London, 1920, and young Poppy Denby arrives in London from Morpeth, Northumberland, with the expectation of looking after her invalid Aunt Dot. Aunt Dot, an infamous suffragette, has other ideas, and soon has Poppy looking for work, which she finds as an editorial assistant for The Daily Globe.
On her very first day at the office, a senior reporter is killed. He had been investigating corruption and scandal amidst the Great and the Good, in particular a certain Lord Dorchester and his distinctly unpleasant son, Alfie. Everything seems to tie back to a night seven years ago where a suffragette was killed in a train yard and another – Dorchester’s daughter – was sent to an asylum. It seems that the group of suffragettes – the same group that Aunt Dot was a member of – had a traitor in their midst…
There I was, blogging away, and I got a request from the publisher to take a look at this series. I’ll be honest, I almost said no, as I’ve read a few “plucky young gel between the wars” books, and with the exception of Frances Brody’s work, they all seem pretty slight. But then I thought, why not? I’m doing what I can at the moment to be extra-nice to people who promise to stay 2 metres away from me, so I figured, what harm could it do?
Absolutely none, this is an exceptionally fun read. Fiona Veitch Smith writes in her afterword that her first thought was to set it pre-war, but decided that would be too bleak, and I’m glad she changed her mind, pushing it to the twenties. Yes, there’s a lot of crap waiting just around the corner, but at this point, people were doing what they could to put the conflict behind them – hence the “Jazz” of the title, as Poppy discovers dancing and drinking (in moderation).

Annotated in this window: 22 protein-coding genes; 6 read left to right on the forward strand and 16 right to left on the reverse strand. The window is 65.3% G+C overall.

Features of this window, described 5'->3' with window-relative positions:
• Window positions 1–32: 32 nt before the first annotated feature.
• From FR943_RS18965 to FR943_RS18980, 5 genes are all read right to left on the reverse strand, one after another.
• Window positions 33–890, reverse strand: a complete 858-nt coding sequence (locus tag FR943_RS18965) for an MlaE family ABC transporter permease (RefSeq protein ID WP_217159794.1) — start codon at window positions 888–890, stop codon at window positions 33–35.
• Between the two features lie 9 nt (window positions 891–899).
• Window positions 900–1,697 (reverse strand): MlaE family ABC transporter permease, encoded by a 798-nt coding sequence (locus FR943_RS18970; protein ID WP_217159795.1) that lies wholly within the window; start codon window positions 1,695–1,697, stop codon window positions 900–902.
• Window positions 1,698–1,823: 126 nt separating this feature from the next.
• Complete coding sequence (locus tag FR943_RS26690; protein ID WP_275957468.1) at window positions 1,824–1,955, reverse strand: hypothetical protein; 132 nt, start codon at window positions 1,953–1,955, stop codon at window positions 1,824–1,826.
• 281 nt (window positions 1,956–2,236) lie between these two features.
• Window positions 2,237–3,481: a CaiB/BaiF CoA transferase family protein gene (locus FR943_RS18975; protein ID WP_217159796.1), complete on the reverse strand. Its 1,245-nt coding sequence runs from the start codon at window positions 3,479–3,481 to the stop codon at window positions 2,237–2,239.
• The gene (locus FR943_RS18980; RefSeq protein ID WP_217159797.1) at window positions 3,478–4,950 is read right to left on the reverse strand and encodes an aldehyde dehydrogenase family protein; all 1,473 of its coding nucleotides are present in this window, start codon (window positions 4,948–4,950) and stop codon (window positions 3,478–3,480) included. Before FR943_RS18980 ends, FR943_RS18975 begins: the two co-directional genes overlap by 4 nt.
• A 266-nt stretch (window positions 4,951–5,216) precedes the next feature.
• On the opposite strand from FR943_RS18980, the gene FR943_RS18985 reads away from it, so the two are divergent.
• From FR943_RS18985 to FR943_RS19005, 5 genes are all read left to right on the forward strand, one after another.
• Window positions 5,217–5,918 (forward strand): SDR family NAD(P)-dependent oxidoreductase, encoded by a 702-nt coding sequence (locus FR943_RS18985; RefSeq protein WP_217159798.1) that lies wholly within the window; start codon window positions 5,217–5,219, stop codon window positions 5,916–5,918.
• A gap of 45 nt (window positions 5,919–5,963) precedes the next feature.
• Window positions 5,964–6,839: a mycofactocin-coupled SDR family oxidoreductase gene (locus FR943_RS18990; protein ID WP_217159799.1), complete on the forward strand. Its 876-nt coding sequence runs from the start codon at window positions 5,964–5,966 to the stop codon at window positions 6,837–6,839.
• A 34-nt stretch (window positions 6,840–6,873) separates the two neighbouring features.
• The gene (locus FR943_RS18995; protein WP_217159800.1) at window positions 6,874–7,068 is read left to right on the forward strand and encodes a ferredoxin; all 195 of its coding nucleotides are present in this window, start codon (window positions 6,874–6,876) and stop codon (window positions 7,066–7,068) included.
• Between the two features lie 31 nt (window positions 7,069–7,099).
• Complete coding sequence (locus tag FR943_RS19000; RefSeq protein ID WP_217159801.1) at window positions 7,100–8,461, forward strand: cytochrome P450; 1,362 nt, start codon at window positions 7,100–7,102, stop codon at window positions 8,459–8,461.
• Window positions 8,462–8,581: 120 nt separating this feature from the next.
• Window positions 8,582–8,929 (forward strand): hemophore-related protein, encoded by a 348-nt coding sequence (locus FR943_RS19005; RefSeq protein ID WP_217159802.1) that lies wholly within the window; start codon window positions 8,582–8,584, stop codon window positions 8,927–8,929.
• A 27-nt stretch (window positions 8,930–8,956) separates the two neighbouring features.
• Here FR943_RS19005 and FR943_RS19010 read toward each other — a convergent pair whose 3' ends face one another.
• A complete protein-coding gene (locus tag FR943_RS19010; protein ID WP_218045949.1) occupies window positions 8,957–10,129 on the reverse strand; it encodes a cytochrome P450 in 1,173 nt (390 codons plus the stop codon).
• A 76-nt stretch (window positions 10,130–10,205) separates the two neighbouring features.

To be absolutely honest, this is more of an adventure than a mystery. Yes, there is the question of who killed the reporter and who killed the suffragette, both of which have… well, I’ll say surprising answers, but not in a “I never suspected them” way, but it is mostly detailing Poppy’s investigation, with the help of her friend Delilah, into the various mysteries, while avoiding the sinister Alfie.
I think Veitch Smith does an exceptional job of balancing the light and the dark in this story. Some historicals only have the latter and far too many only have the former. The latter, I can deal with, the former less so, but at no time did I get irritated with Poppy, instead I was cheering her along as she went, concerned (well, as much as you can be about a fictional heroine who has a four book series) when she got into danger…
I don’t recommend it if you want a mystery and nothing more as you may come away disappointed with the revelations – one has a definite “it must be you as why else are you now trying to kill me?” element to it – but if you want an enjoyable, exciting read with an enjoyable heroine (and supporting cast) then look no further.